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" Let us, then, consider all attempts to weaken this Union, by maintaining that each State is separately and individually independent, as a species of political heresy, which can never benefit us, but may bring on us the most serious distress. "
AN ORATION - Página 13
por EDWARD EVERETT - 1861
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Debates in Congress, Volumen9;Volumen56

United States. Congress - 1838
...America, tl,at our freedom and independence arose from our union, and that without it we could be neither free nor independent; let us then consider all attempts...species of political heresy which can never benefit us, but may bring- on us the most serious distresses." Thus far, said Mr. 11., history is, upon the main...
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Fourth of July Orations, Volumen1

1863
...it was intended to impress this maxim on America, that our Freedom and Independence arose from our Union, and that without it we could neither be free...and may bring on us the most serious distresses." * These are the solemn and prophetic words of Charles Cotesworth Pinckney ; the patriot, the soldier,...
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Register of Debates in Congress: 22nd Congress, 2nd session, pt. 1. Dec. 3 ...

United States. Congress - 1833
...America, that our freedom and independence arose from our union, and that without it we could be neither free nor independent; let us then consider all attempts...species of political heresy which can never benefit us, but may bring on us the most serious distresses." Thus far, said Mr. D., history is, upon the main...
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Commentaries on the Constitution of the United States: With a ..., Volumen1

Joseph Story - 1833 - 776 páginas
...that our freedom and independence arose from our union, and that without it we could never be free or independent. Let us then consider all attempts to...species of political heresy, which can never benefit us, but may bring on us the most serious distresses." * § 213. In the next place we have seen, that the...
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The Congressional Globe

United States. Congress - 1833
...America, that our freedom and independence arose from our union, and that without it we could be neither free nor independent; let us then consider all attempts to weaken this Union, by maintaining that each Stale is separately and individually independent, as a species of political heresy which can never...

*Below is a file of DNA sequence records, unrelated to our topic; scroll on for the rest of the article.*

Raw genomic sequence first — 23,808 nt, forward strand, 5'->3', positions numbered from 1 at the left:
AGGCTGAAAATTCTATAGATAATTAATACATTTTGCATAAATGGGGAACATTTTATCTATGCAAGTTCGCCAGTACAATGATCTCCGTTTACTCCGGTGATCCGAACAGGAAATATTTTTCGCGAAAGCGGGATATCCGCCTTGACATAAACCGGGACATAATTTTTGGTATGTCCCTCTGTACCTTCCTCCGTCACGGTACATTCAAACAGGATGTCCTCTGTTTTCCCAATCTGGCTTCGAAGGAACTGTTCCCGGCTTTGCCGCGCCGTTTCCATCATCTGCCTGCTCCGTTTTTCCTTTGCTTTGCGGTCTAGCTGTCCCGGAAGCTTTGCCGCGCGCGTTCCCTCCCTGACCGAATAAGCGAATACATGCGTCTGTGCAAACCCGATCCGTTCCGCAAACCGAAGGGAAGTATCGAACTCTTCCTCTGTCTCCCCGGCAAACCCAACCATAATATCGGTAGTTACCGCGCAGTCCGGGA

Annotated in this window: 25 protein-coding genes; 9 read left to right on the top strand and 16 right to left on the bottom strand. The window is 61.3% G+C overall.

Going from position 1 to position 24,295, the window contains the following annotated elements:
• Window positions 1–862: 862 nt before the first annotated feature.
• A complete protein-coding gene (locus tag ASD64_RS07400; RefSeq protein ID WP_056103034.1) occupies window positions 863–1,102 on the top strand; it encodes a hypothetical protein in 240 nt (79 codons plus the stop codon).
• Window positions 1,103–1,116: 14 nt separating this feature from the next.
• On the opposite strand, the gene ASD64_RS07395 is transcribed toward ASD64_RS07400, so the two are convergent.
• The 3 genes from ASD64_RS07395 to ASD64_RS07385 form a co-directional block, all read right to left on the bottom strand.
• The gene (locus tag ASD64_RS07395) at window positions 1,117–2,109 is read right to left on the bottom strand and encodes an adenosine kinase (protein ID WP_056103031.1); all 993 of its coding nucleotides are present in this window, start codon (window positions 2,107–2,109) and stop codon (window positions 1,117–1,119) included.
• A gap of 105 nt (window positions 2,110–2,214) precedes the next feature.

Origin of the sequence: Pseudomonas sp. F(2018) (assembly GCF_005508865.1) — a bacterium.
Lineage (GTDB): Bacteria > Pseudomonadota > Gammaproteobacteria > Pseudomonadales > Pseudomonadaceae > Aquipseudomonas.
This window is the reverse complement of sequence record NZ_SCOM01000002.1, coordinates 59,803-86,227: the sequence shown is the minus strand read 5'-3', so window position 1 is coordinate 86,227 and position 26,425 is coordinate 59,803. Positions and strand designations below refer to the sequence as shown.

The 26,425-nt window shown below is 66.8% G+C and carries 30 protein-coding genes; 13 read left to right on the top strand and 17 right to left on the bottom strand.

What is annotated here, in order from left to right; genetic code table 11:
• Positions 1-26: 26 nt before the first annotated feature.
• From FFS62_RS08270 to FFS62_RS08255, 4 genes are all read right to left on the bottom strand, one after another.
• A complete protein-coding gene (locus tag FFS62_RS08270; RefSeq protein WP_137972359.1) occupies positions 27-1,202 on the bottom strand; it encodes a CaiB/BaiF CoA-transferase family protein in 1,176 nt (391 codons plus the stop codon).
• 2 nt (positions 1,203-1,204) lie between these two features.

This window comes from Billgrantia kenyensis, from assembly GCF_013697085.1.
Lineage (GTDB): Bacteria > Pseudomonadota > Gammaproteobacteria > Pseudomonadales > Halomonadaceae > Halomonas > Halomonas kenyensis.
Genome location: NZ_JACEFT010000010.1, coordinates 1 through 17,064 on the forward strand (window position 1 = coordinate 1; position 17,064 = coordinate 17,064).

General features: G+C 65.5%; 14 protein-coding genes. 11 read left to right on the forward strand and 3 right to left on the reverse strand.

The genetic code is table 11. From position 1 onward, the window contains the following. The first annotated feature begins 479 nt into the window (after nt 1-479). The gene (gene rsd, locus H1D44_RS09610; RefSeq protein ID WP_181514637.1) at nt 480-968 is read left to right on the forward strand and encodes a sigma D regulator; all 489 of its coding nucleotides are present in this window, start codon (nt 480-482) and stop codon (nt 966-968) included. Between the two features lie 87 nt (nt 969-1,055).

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The Debates in the Several State Conventions on the Adoption of ..., Volumen4

Jonathan Elliot - 1836
...it was intended to impress this maxim on America, that our freedom and independence arose from our union, and that without it we could neither be free...independent, as a species of political heresy, which 26 can never benefit us, but may bring on us the most serious distresses. The general, then, in answer...
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SPEECH OF JOHN QUINCY ADAMS

1836
...it was intended to impress this maxim on America—that our freedom and 'independence arose from our union, and that without it we could neither be free...attempts to weaken this union by maintaining that each is separately and individually independent as a species of political heresy which can never benefit...
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American Quarterly Review, Volumen14

Robert Walsh - 1888
...never thought of by the enlightened band of patriots who framed this declaration." Mr. Pinckney adds, "Let us then consider all attempts to weaken this...species of political heresy, which can never benefit us, but may bring on us the most serious distress." The whole history and argument of Judge Story on this...
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Lectures on Constitutional Law: For the Use of the Law Class at the ...

Henry St. George Tucker - 1843 - 242 páginas
...that our freedom and independence arose from our union, and that without it we could never be free or independent. Let us then consider all attempts to...species of political heresy, which can never benefit us, but may bring on us the most serious distresses. "(i) (i) Debates in South Carolina, 1788, printed...
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THE BIBLE AND THE CIVIL GOVERNMENT, IN A COURSE OF LECTURES,

J. M. MATHEWS, D. D. - 1851
...it was intended to impress this maxim on America, that our freedom and independence arose from our union, and that without it we could neither be free...species' of political heresy which can never benefit us, but may bring on -the most serious distresses." The Convention having been called ; on the second day...
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